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2004

Methods Towards Invasive Human Brain Computer Interfaces

9 years 1 months ago
Methods Towards Invasive Human Brain Computer Interfaces
During the last ten years there has been growing interest in the development of Brain Computer Interfaces (BCIs). The field has mainly been driven by the needs of completely paralyzed patients to communicate. With a few exceptions, most human BCIs are based on extracranial electroencephalography (EEG). However, reported bit rates are still low. One reason for this is the low signal-to-noise ratio of the EEG [16]. We are currently investigating if BCIs based on electrocorticography (ECoG) are a viable alternative. In this paper we present the method and examples of intracranial EEG recordings of three epilepsy patients with electrode grids placed on the motor cortex. The patients were asked to repeatedly imagine movements of two kinds, e.g., tongue or finger movements. We analyze the classifiability of the data using Support Vector Machines (SVMs) [18,21] and Recursive Channel Elimination (RCE) [11].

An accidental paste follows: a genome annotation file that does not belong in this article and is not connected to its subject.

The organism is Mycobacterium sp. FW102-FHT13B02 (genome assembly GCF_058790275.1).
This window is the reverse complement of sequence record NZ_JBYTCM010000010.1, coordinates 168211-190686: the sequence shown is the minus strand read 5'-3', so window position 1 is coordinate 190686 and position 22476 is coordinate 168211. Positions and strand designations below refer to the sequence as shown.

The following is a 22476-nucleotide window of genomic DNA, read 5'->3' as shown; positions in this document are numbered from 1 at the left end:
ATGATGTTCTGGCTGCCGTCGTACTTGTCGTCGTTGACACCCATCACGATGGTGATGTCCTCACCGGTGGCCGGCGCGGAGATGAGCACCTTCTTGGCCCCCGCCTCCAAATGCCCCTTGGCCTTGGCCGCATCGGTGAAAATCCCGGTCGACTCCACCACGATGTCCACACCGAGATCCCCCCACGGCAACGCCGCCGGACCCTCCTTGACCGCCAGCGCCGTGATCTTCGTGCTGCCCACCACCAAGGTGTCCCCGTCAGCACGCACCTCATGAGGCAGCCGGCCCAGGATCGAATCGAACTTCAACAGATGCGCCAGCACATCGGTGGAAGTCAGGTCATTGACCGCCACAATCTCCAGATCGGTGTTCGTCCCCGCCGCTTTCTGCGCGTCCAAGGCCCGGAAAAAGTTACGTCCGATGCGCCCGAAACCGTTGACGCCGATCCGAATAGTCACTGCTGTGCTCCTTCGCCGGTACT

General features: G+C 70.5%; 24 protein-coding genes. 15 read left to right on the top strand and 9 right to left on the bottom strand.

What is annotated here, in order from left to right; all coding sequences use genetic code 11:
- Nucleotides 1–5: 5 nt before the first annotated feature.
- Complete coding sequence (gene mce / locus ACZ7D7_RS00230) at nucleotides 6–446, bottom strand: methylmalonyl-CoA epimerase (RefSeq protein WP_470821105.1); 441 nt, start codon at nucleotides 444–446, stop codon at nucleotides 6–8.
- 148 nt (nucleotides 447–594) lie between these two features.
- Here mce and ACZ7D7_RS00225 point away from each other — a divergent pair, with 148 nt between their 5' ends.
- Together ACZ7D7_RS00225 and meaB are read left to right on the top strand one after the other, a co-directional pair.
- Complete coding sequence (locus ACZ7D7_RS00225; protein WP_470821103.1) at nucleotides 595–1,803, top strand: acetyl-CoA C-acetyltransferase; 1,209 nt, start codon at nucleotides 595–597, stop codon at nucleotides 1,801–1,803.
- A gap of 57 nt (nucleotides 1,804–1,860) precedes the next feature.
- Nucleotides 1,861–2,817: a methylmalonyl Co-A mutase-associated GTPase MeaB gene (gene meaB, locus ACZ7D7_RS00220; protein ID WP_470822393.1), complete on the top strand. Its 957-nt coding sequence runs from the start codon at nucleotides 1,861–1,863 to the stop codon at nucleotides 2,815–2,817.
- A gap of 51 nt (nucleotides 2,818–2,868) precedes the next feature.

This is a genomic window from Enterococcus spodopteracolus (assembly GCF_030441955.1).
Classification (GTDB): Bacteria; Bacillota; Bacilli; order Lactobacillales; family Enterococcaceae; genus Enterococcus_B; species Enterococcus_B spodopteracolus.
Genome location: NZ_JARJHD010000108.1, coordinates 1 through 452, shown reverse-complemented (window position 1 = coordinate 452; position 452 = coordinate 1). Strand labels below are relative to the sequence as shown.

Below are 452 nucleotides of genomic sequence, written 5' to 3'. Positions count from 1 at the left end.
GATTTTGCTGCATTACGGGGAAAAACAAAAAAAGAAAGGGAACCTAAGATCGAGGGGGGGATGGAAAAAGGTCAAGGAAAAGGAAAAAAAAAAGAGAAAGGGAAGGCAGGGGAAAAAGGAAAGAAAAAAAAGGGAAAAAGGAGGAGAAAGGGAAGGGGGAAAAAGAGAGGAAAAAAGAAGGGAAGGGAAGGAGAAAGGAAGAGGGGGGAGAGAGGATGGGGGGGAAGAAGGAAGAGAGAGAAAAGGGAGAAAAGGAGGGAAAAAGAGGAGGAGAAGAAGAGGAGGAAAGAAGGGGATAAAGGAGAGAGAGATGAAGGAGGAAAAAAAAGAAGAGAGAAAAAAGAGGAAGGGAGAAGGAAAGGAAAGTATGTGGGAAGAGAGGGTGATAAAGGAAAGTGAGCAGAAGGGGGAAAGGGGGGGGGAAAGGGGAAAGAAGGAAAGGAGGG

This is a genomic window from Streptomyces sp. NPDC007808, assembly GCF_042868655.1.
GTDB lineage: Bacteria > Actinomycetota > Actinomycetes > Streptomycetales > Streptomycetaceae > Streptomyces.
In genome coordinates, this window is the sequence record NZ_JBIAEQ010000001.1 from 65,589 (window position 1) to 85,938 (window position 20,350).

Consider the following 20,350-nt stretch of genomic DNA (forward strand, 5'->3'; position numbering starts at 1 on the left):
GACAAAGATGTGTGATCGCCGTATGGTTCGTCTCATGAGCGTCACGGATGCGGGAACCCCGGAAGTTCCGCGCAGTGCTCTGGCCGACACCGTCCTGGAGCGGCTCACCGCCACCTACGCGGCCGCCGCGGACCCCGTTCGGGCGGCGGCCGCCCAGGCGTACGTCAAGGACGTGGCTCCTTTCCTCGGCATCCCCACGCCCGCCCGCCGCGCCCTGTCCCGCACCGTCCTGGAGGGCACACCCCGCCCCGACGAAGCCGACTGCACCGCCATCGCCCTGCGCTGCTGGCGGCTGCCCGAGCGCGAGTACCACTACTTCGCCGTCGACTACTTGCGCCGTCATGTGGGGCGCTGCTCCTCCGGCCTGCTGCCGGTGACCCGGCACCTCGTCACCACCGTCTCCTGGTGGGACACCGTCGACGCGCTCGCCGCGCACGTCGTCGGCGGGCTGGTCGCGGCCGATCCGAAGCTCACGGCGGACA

Thomas Navin Lal, Thilo Hinterberger, Guido Widman
Added 31 Oct 2010
Updated 31 Oct 2010
Type Conference
Year 2004
Where NIPS
Authors Thomas Navin Lal, Thilo Hinterberger, Guido Widman, Michael Schröder 0002, N. Jeremy Hill, Wolfgang Rosenstiel, Christian Erich Elger, Bernhard Schölkopf, Niels Birbaumer
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